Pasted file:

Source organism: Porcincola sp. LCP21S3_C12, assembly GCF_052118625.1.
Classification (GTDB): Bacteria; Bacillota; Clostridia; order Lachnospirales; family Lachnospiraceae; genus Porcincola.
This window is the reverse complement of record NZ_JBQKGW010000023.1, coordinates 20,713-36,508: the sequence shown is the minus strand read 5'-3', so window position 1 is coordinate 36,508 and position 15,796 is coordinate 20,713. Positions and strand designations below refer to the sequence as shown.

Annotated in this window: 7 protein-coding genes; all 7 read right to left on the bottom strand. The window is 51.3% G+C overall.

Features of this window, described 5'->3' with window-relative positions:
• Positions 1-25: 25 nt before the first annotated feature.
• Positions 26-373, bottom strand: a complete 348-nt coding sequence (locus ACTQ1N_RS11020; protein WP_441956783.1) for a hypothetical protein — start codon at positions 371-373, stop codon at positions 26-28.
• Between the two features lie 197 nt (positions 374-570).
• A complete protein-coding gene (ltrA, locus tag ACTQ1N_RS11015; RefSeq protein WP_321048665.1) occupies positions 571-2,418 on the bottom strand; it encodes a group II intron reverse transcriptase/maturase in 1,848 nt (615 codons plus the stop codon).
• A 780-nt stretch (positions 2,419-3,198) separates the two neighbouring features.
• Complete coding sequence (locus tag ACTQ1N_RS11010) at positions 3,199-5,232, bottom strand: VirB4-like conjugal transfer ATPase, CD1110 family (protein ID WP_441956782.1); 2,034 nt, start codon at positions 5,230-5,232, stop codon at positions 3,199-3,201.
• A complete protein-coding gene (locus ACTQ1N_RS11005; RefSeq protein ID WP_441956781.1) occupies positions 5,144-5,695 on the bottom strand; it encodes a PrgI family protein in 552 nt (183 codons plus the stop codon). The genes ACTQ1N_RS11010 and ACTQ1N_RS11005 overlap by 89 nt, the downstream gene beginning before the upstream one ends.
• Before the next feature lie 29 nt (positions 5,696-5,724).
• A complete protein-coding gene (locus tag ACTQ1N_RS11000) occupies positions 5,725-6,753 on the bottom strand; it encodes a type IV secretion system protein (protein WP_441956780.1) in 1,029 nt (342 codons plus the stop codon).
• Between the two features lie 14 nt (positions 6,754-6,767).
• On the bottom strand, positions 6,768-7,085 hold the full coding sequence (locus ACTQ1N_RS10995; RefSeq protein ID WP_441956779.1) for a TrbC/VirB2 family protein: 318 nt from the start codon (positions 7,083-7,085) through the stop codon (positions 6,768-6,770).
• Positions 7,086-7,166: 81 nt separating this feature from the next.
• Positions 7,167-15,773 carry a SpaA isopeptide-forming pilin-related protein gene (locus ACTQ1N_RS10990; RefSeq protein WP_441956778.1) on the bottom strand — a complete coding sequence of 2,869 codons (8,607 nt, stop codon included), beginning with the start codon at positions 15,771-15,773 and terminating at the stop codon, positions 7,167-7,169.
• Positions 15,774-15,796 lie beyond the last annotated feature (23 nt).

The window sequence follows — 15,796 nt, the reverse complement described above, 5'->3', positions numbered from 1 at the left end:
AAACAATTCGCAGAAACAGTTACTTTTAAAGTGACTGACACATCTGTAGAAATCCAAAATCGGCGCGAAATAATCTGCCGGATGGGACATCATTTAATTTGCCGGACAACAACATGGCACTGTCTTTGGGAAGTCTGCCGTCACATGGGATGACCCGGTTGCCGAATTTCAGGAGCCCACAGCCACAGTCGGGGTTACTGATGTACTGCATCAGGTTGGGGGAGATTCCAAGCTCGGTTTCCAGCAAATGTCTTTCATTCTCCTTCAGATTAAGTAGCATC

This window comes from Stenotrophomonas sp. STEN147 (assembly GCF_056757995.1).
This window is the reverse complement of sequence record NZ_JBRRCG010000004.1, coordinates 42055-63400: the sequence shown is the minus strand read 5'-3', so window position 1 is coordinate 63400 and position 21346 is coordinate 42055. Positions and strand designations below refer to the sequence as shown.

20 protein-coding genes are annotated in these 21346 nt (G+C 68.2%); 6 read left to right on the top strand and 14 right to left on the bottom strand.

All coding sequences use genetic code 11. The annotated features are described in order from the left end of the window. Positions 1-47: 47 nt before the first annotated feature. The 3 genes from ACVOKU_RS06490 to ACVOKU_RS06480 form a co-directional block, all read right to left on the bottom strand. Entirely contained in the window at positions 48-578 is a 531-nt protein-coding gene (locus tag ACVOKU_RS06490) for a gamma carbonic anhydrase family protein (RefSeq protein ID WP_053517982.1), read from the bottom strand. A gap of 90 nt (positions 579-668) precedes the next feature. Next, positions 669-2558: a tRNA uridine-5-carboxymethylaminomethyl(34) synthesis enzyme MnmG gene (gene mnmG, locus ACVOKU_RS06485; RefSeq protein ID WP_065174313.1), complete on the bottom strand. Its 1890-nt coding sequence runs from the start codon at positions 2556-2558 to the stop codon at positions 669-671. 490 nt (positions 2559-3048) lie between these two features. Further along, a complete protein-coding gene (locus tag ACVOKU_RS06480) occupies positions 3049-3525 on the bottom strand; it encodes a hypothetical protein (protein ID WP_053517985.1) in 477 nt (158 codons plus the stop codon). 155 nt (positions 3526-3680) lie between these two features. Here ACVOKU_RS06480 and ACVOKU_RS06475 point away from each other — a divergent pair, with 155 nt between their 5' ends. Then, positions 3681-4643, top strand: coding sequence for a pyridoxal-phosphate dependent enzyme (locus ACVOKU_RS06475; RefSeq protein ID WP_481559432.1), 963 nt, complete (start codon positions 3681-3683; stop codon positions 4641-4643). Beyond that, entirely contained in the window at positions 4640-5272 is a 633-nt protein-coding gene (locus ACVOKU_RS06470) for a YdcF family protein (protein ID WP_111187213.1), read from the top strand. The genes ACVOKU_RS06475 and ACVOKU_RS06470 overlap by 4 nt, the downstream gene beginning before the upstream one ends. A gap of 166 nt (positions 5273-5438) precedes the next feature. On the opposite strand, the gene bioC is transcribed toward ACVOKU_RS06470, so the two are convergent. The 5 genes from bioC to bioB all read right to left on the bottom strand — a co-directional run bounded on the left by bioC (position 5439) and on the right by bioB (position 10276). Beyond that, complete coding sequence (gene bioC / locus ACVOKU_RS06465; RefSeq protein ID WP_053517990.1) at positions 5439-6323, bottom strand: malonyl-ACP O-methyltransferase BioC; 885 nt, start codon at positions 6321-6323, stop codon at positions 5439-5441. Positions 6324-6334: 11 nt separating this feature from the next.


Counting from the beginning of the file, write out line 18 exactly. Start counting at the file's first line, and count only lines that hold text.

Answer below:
• Positions 7,167-15,773 carry a SpaA isopeptide-forming pilin-related protein gene (locus ACTQ1N_RS10990; RefSeq protein WP_441956778.1) on the bottom strand — a complete coding sequence of 2,869 codons (8,607 nt, stop codon included), beginning with the start codon at positions 15,771-15,773 and terminating at the stop codon, positions 7,167-7,169.